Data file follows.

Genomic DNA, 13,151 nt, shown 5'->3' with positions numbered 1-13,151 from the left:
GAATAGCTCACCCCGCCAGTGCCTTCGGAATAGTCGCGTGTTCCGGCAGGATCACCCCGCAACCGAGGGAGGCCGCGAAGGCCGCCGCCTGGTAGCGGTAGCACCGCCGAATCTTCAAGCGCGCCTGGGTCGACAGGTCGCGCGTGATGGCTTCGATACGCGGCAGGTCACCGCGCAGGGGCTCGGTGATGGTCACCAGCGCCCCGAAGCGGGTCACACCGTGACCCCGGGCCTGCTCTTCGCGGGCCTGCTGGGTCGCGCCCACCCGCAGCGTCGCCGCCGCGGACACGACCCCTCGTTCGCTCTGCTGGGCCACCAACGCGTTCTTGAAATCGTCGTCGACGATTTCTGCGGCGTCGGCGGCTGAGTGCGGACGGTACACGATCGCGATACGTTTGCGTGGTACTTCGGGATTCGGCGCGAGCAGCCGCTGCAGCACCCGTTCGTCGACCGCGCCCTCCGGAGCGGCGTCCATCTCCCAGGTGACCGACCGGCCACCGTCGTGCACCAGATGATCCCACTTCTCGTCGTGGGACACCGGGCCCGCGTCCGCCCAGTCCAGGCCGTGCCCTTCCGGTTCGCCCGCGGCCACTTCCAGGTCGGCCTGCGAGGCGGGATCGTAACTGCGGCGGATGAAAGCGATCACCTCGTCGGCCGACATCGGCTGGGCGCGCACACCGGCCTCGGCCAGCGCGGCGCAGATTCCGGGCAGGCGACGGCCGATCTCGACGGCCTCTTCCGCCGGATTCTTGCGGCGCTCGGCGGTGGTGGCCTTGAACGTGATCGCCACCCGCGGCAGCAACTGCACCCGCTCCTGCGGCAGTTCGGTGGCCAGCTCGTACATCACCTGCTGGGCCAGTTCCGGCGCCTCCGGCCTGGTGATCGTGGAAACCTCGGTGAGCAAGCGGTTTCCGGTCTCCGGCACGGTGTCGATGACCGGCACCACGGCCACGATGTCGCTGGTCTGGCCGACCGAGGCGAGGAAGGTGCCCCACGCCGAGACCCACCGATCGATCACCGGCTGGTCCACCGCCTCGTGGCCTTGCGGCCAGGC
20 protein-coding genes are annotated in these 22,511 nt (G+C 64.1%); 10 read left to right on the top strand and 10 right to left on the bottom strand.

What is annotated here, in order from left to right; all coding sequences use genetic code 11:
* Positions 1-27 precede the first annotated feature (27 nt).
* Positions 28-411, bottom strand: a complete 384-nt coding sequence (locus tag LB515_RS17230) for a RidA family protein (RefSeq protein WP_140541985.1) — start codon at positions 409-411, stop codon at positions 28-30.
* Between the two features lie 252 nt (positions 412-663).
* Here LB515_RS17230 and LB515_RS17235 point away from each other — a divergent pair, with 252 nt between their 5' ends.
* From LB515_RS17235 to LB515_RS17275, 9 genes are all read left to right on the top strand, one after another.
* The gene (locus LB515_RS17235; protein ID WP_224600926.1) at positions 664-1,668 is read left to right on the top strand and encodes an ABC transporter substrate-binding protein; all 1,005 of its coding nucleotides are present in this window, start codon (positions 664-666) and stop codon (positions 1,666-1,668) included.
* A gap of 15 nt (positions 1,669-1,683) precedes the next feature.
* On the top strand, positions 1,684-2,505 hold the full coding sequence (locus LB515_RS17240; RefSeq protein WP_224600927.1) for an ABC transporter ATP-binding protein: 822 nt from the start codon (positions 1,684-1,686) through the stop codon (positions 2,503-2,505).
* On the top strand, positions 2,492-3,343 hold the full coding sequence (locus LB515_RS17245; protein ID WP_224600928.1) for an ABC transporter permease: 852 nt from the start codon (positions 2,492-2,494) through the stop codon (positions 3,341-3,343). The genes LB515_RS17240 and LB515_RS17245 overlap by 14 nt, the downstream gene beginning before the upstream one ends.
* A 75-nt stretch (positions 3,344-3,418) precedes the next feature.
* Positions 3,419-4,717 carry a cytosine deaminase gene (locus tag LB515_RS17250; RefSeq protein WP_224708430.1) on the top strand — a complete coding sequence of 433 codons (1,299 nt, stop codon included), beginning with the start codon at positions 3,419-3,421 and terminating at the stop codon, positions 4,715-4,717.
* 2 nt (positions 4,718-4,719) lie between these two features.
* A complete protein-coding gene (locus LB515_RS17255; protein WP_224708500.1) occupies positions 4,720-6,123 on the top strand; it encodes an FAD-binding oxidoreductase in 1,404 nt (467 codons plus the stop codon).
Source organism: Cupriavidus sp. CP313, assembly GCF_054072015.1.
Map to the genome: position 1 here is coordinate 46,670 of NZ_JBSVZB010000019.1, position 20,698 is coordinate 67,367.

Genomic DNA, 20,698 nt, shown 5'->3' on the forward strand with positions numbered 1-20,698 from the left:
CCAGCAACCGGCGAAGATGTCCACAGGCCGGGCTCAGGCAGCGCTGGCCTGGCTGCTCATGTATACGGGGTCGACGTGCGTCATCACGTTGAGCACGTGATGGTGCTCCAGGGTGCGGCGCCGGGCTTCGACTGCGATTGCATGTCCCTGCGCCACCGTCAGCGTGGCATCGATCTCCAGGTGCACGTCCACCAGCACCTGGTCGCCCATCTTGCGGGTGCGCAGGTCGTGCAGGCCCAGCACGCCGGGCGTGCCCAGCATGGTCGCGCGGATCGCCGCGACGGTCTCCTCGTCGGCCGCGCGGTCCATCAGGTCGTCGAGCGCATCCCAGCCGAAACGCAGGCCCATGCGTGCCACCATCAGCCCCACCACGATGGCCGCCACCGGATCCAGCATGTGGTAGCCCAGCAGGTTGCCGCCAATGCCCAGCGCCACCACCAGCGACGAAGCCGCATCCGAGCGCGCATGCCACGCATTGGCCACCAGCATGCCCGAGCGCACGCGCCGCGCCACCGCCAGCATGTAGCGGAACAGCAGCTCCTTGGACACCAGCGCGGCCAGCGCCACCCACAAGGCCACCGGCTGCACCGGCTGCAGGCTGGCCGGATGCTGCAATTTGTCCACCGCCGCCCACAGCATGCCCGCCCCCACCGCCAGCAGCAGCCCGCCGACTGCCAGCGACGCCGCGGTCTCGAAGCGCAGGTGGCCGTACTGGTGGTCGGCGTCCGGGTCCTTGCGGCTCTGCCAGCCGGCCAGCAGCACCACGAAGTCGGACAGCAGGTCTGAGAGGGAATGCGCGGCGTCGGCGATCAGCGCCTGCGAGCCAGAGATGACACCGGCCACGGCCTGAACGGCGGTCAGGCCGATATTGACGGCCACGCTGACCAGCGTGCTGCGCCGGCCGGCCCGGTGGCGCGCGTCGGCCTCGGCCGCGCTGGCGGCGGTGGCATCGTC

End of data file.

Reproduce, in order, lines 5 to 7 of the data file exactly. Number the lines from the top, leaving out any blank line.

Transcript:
* Positions 1-27 precede the first annotated feature (27 nt).
* Positions 28-411, bottom strand: a complete 384-nt coding sequence (locus tag LB515_RS17230) for a RidA family protein (RefSeq protein WP_140541985.1) — start codon at positions 409-411, stop codon at positions 28-30.
* Between the two features lie 252 nt (positions 412-663).